According to official statistics 19% of working aged adults, or one in five people self-report as being ‘disabled’, and this figure has been widely used in the media to promote pro-disability programming.
How do we Define Disability?
According to the formal, legal, UK definition under the 2010 Equality Act someone is disable if they ‘have a physical or mental impairment that has a substantial and ‘long-term’ negative effect on your ability to do normal daily activities’.
That 19% figure sounds like a lot of people, in fact it is a lot of people – that’s 13 million people in the United Kingdom.
But maybe it’s only a lot because when we think of ‘disability’ we tend to immediately think of people will physical and very visible disabilities, the classic image of a disable person being someone in a wheelchair, which the media generally doesn’t help with its over-reliance of wheelchair users to signify they are ‘representing the disabled’.
In fact there are ‘only’ 1.2 million wheelchair users in Britain, or less than one in ten people who classify as disabled.
How do we measure disability ?
The 19%, or one five figure comes from the UK’s Family Resources Survey, the latest published result coming from the 2018/19 round of surveys.
This is a pretty serious set of surveys in which respondents from 20 000 households answer questions for an hour, some related to disability.
The Questions which determined whether someone classifies as disable or not are as follows:
- Have you had any long term negative health conditions in the last 12 months? If you respond yes, you move on to the next two questions:
- Do any of these health conditions affect you in any of the following areas – listed here are the top answers: mobility/ stamina, breathing or fatigue/ mental health/ dexterity/ other
- Final question: do any of your conditions or illness impact your ability to carry out your day to day activities -the responses here are on a 4 point likehert scale ranging from a not at all to a lot.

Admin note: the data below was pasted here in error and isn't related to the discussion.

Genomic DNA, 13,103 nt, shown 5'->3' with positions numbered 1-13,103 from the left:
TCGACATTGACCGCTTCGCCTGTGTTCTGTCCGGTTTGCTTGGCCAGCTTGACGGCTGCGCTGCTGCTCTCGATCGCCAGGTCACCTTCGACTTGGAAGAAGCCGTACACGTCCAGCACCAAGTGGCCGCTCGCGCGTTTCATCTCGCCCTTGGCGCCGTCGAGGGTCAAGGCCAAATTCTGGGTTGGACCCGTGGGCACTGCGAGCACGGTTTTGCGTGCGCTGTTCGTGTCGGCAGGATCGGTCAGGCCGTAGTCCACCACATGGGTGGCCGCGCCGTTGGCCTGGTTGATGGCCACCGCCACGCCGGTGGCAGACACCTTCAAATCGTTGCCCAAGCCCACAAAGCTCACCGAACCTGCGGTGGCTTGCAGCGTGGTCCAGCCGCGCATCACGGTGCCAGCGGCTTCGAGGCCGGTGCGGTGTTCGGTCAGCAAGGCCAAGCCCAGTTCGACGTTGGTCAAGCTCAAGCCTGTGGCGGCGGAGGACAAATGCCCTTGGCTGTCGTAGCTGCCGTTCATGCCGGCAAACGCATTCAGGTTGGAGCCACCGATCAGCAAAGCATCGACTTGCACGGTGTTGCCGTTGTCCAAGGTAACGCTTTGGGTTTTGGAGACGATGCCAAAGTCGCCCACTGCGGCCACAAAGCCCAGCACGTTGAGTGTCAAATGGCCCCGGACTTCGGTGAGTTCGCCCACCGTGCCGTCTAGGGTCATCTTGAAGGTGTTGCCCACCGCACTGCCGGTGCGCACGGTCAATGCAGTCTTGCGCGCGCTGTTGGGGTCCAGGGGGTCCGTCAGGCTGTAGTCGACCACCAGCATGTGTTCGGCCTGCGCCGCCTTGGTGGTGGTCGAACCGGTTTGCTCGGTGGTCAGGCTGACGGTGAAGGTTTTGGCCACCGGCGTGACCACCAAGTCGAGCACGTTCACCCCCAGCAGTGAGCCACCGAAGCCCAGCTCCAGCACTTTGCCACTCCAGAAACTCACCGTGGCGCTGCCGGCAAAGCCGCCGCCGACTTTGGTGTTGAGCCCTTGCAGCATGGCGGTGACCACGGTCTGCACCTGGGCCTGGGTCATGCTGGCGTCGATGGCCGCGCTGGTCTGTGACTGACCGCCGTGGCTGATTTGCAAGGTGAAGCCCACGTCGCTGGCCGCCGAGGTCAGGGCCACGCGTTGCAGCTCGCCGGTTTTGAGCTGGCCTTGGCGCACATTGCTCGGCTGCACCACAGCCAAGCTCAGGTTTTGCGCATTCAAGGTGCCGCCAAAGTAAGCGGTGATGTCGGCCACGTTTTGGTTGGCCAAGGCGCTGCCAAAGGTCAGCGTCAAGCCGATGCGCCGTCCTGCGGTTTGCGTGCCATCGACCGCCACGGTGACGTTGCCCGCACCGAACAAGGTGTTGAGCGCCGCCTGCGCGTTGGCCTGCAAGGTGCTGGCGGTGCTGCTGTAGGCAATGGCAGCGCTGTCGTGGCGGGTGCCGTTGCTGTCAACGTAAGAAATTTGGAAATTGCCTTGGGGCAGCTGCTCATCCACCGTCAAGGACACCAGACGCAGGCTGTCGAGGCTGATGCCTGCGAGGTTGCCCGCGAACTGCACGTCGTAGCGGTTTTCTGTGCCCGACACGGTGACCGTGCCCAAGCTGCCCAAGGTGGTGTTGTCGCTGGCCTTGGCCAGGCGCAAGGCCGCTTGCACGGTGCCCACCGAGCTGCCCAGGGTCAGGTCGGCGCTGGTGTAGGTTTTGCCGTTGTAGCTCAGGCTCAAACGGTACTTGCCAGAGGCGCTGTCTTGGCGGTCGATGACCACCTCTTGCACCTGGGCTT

Anyone ticking YES/ YES and either ‘my illness affects me a lot or a little’ is classified by the UK government as disabled.
Validity problems with this way of measuring disability
The problem with the above is that if you have Asthma and similar mild conditions you could be classified as disabled, and this doesn’t tie in with the government’s own definition of disability which requires that someone has a condition which ‘substantially’ affects their ability to carry out every day tasks.
Stating that you have asthma which affects your breathing a little, does NOT IMO qualify you as disabled, but it does in this survey.
The government doesn’t publish the breakdown of responses to the final disability question, but it’s roughly a 50-50 split between those answering ‘a lot’ and ‘a little.
In conclusion, it might be more accurate to say that one in ten people is disabled.
Relevance to A-level sociology
This short update should be a useful contemporary example to illustrate some of the validity problems associated with using social surveys, especially for topics with a high degree of subjectivity such as what disability means!
NB – I gleaned the above information from Radio Four’s More or Less, the episode which aired on Weds 10th Feb 2021.
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